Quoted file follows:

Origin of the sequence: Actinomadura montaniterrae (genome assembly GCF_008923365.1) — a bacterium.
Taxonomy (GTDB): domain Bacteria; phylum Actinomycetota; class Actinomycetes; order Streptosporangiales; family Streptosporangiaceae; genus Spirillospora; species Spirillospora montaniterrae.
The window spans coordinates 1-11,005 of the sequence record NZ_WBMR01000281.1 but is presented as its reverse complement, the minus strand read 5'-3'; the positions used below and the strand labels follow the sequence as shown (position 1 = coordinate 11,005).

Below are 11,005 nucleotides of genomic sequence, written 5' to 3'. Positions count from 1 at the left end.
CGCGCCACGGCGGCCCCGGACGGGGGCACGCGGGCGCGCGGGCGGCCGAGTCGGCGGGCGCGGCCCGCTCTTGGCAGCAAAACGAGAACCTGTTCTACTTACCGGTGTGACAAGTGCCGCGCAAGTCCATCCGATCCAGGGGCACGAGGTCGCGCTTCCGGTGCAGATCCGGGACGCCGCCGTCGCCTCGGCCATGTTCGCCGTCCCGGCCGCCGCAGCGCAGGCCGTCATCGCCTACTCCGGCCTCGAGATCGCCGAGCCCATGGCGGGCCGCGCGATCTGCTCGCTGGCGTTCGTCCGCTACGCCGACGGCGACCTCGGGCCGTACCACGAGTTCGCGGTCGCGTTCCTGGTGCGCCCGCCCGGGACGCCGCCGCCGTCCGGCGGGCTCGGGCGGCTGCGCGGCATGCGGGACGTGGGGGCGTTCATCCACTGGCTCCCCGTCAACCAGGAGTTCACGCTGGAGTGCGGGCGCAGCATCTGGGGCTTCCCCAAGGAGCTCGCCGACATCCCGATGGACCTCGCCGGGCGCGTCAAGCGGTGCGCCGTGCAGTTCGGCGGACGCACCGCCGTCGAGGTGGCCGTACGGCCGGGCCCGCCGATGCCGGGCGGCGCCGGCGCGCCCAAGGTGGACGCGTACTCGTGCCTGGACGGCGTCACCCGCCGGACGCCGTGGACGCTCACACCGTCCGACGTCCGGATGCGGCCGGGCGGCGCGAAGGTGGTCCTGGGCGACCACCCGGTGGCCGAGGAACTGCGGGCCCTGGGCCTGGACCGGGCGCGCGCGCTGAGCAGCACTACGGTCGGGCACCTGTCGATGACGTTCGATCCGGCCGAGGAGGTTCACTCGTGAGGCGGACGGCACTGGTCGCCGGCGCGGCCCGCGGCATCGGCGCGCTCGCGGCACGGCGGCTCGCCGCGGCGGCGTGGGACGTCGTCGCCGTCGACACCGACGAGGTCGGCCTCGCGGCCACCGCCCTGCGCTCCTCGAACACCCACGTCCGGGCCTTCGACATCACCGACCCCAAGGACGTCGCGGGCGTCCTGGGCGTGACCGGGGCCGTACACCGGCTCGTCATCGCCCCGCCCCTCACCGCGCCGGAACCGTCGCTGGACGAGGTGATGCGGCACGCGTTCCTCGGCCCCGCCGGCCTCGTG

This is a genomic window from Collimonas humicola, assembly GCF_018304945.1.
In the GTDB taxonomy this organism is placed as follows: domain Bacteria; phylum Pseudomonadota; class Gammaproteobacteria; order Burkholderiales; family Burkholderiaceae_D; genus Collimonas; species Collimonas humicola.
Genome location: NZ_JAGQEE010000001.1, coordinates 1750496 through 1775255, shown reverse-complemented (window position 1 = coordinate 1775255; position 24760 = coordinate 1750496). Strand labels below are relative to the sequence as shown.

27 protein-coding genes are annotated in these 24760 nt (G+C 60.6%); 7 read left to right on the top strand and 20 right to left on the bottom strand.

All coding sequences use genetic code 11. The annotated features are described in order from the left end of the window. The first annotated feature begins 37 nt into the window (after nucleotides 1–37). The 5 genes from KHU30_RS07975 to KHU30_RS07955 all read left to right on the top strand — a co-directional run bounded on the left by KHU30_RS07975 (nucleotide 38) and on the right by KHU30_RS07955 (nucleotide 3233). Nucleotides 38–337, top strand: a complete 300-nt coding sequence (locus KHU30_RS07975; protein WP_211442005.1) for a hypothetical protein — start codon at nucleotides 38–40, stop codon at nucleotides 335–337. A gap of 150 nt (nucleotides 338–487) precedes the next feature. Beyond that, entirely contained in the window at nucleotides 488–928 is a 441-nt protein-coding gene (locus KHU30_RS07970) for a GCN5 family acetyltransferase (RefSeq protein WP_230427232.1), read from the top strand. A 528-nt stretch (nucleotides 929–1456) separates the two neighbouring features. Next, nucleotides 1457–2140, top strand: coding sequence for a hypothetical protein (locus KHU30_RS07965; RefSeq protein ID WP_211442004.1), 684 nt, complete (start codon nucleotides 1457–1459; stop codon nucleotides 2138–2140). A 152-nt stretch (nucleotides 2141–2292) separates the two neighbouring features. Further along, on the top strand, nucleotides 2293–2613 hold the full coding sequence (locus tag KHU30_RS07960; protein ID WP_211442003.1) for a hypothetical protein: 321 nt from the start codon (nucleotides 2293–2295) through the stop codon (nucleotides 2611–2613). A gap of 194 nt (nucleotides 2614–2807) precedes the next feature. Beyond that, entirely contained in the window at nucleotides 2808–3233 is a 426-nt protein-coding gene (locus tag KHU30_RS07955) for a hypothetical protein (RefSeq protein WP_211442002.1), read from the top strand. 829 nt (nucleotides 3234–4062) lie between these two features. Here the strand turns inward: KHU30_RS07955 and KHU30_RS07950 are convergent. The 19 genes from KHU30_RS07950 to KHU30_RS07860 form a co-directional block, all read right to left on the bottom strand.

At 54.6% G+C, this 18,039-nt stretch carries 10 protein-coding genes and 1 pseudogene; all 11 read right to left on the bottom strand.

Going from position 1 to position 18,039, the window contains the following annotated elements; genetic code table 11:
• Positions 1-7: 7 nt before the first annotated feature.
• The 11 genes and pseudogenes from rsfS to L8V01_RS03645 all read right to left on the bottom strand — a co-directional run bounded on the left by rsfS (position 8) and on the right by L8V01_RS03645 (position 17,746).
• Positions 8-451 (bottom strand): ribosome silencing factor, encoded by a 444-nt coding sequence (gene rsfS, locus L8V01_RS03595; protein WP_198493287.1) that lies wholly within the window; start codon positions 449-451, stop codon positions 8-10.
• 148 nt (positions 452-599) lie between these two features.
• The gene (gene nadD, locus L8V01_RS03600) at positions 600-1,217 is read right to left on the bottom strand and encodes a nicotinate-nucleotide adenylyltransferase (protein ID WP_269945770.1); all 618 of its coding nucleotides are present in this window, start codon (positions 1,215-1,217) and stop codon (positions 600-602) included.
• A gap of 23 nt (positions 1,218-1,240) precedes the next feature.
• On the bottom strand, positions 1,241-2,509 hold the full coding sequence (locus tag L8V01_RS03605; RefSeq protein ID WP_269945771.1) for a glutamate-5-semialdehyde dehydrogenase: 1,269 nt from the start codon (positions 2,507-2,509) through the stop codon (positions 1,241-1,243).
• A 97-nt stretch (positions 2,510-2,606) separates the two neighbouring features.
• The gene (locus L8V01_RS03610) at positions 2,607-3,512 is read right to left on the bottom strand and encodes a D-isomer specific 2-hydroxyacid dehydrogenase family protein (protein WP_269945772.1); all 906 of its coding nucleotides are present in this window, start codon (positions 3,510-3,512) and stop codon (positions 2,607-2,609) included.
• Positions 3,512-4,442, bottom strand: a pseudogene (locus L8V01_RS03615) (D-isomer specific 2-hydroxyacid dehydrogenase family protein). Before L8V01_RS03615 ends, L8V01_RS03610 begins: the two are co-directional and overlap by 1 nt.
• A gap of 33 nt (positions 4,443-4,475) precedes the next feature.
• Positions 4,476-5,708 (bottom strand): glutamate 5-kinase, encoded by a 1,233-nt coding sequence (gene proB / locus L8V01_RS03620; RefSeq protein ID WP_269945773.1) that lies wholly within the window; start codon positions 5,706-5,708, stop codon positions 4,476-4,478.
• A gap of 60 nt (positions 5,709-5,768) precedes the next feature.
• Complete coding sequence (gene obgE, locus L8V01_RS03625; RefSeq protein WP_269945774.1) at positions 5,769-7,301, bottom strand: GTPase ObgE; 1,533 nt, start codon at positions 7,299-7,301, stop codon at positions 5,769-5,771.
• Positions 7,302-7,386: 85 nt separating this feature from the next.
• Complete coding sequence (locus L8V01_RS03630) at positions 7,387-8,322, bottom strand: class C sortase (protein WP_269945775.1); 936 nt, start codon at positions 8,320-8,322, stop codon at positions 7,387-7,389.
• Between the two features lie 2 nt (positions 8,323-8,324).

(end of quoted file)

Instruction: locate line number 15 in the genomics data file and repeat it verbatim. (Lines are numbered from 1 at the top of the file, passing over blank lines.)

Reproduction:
• Positions 8-451 (bottom strand): ribosome silencing factor, encoded by a 444-nt coding sequence (gene rsfS, locus L8V01_RS03595; protein WP_198493287.1) that lies wholly within the window; start codon positions 449-451, stop codon positions 8-10.